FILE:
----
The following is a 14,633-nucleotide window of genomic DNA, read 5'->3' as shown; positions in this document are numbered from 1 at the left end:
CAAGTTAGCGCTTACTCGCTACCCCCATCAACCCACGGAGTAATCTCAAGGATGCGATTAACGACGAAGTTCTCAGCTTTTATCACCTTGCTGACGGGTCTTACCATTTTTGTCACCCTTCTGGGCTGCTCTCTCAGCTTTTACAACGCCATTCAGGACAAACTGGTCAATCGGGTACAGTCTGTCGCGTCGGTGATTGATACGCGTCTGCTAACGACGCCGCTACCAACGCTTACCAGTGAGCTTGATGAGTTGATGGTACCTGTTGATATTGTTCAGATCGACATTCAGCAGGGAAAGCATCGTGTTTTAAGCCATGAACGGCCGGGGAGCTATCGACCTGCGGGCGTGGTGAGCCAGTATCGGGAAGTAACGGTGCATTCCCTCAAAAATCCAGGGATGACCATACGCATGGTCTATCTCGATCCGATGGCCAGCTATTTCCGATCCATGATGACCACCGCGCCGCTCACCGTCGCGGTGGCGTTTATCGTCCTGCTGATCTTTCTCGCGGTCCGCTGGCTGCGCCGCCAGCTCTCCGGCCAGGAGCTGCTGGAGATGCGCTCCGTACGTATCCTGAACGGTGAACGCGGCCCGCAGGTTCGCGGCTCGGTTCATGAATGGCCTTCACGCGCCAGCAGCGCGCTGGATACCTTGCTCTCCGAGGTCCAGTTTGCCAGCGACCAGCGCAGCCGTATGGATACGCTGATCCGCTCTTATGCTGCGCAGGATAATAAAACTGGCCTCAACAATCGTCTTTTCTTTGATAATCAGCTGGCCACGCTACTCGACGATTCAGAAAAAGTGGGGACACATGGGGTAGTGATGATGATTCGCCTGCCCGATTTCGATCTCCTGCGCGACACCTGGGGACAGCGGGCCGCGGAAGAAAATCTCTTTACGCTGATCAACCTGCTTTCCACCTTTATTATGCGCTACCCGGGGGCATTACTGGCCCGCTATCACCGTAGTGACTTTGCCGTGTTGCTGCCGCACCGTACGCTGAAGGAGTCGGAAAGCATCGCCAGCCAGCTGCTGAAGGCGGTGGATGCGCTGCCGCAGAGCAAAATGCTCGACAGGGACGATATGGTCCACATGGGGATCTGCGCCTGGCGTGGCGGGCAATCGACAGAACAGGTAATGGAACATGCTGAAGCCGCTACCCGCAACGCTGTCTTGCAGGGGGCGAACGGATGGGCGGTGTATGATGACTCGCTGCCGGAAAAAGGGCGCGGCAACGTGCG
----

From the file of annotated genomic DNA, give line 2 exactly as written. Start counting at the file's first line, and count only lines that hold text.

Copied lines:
CAAGTTAGCGCTTACTCGCTACCCCCATCAACCCACGGAGTAATCTCAAGGATGCGATTAACGACGAAGTTCTCAGCTTTTATCACCTTGCTGACGGGTCTTACCATTTTTGTCACCCTTCTGGGCTGCTCTCTCAGCTTTTACAACGCCATTCAGGACAAACTGGTCAATCGGGTACAGTCTGTCGCGTCGGTGATTGATACGCGTCTGCTAACGACGCCGCTACCAACGCTTACCAGTGAGCTTGATGAGTTGATGGTACCTGTTGATATTGTTCAGATCGACATTCAGCAGGGAAAGCATCGTGTTTTAAGCCATGAACGGCCGGGGAGCTATCGACCTGCGGGCGTGGTGAGCCAGTATCGGGAAGTAACGGTGCATTCCCTCAAAAATCCAGGGATGACCATACGCATGGTCTATCTCGATCCGATGGCCAGCTATTTCCGATCCATGATGACCACCGCGCCGCTCACCGTCGCGGTGGCGTTTATCGTCCTGCTGATCTTTCTCGCGGTCCGCTGGCTGCGCCGCCAGCTCTCCGGCCAGGAGCTGCTGGAGATGCGCTCCGTACGTATCCTGAACGGTGAACGCGGCCCGCAGGTTCGCGGCTCGGTTCATGAATGGCCTTCACGCGCCAGCAGCGCGCTGGATACCTTGCTCTCCGAGGTCCAGTTTGCCAGCGACCAGCGCAGCCGTATGGATACGCTGATCCGCTCTTATGCTGCGCAGGATAATAAAACTGGCCTCAACAATCGTCTTTTCTTTGATAATCAGCTGGCCACGCTACTCGACGATTCAGAAAAAGTGGGGACACATGGGGTAGTGATGATGATTCGCCTGCCCGATTTCGATCTCCTGCGCGACACCTGGGGACAGCGGGCCGCGGAAGAAAATCTCTTTACGCTGATCAACCTGCTTTCCACCTTTATTATGCGCTACCCGGGGGCATTACTGGCCCGCTATCACCGTAGTGACTTTGCCGTGTTGCTGCCGCACCGTACGCTGAAGGAGTCGGAAAGCATCGCCAGCCAGCTGCTGAAGGCGGTGGATGCGCTGCCGCAGAGCAAAATGCTCGACAGGGACGATATGGTCCACATGGGGATCTGCGCCTGGCGTGGCGGGCAATCGACAGAACAGGTAATGGAACATGCTGAAGCCGCTACCCGCAACGCTGTCTTGCAGGGGGCGAACGGATGGGCGGTGTATGATGACTCGCTGCCGGAAAAAGGGCGCGGCAACGTGCG